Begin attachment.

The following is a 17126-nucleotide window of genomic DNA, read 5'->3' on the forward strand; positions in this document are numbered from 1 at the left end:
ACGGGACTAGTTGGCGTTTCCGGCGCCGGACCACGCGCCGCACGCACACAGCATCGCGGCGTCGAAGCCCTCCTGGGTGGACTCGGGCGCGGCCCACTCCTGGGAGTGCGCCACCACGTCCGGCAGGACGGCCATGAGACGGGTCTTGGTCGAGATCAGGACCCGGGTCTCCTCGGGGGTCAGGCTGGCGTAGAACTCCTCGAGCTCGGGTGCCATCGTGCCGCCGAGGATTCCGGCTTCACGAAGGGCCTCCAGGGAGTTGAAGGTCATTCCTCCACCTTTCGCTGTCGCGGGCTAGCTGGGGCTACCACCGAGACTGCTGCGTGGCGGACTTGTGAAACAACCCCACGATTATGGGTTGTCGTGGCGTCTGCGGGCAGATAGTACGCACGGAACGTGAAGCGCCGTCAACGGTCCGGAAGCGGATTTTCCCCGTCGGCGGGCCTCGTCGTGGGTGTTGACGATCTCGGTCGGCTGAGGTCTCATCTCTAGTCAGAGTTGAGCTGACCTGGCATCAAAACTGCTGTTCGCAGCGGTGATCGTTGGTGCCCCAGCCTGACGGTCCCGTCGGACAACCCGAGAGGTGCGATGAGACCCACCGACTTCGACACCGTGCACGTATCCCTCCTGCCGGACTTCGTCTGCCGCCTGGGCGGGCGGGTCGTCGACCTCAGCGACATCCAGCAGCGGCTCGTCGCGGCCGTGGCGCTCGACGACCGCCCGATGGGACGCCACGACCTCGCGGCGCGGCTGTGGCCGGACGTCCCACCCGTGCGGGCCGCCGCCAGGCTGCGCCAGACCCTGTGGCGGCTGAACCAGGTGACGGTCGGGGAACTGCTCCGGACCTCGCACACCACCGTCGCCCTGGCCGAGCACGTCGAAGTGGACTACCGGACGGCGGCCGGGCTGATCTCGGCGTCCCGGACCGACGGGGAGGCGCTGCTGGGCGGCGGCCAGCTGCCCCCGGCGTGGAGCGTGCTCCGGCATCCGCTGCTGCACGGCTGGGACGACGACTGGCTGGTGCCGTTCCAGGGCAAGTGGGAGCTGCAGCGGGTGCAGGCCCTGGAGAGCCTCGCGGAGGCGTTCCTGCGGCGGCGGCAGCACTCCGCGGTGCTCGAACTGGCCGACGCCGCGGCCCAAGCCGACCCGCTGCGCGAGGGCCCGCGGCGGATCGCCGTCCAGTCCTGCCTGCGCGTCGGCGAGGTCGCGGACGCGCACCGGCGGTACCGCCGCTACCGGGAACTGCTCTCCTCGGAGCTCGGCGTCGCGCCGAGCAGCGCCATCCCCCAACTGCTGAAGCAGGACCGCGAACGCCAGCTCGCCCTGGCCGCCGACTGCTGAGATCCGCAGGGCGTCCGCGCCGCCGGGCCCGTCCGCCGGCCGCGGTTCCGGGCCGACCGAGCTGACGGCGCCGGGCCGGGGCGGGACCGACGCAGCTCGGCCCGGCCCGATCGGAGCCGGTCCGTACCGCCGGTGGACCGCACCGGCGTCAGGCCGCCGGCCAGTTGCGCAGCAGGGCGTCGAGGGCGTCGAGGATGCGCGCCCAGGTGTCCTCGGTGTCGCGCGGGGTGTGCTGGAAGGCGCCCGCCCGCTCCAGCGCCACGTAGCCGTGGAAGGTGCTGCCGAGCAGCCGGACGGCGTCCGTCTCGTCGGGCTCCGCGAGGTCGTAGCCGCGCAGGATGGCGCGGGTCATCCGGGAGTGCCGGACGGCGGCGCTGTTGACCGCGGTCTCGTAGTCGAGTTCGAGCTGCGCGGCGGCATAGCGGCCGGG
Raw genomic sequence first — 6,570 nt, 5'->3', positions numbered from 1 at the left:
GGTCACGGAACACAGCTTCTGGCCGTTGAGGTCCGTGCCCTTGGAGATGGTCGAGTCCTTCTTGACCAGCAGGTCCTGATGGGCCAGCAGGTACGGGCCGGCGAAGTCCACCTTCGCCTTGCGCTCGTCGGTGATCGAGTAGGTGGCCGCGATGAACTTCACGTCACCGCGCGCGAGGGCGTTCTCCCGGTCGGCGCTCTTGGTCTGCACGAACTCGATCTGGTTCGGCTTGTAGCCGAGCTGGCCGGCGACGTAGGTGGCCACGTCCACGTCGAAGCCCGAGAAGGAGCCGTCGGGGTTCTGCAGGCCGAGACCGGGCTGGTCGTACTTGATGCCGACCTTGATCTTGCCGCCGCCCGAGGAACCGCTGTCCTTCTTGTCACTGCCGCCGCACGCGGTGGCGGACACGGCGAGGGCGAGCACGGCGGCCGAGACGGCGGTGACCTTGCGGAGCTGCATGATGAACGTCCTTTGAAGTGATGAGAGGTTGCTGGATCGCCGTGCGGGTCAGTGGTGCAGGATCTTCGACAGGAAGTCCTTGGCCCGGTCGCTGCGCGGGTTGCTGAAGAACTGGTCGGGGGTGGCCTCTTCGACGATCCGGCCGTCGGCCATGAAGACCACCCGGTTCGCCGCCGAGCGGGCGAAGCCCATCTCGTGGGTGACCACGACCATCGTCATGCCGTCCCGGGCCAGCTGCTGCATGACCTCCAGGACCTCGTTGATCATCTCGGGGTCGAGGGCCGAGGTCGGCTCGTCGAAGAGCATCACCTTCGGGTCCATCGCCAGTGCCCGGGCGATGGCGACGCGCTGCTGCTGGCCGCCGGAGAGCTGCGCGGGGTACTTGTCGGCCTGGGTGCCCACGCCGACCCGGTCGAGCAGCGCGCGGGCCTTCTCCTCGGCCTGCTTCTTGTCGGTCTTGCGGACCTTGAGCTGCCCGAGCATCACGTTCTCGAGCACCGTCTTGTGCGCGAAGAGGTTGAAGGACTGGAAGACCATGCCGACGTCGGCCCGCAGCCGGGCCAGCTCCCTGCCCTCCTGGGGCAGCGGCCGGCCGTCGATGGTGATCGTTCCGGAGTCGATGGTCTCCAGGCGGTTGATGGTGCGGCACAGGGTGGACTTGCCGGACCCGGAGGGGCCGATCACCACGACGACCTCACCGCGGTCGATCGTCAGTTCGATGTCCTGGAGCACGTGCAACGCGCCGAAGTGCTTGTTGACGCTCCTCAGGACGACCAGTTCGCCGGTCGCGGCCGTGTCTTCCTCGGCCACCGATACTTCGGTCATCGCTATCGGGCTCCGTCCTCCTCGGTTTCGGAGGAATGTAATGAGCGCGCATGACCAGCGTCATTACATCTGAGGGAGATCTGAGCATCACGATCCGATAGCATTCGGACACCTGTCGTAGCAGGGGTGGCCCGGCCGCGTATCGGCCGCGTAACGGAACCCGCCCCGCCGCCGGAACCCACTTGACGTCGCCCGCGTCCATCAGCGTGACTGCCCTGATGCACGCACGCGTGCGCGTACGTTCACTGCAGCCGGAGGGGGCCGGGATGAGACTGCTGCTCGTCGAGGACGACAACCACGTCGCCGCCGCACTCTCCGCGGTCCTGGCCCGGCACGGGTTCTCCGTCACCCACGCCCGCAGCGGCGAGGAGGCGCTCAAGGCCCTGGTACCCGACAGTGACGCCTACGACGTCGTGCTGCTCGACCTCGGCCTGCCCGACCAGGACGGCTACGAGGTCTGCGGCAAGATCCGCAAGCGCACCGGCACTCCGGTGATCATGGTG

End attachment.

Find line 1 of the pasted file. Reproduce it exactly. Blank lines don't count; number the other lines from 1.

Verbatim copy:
The following is a 17126-nucleotide window of genomic DNA, read 5'->3' on the forward strand; positions in this document are numbered from 1 at the left end: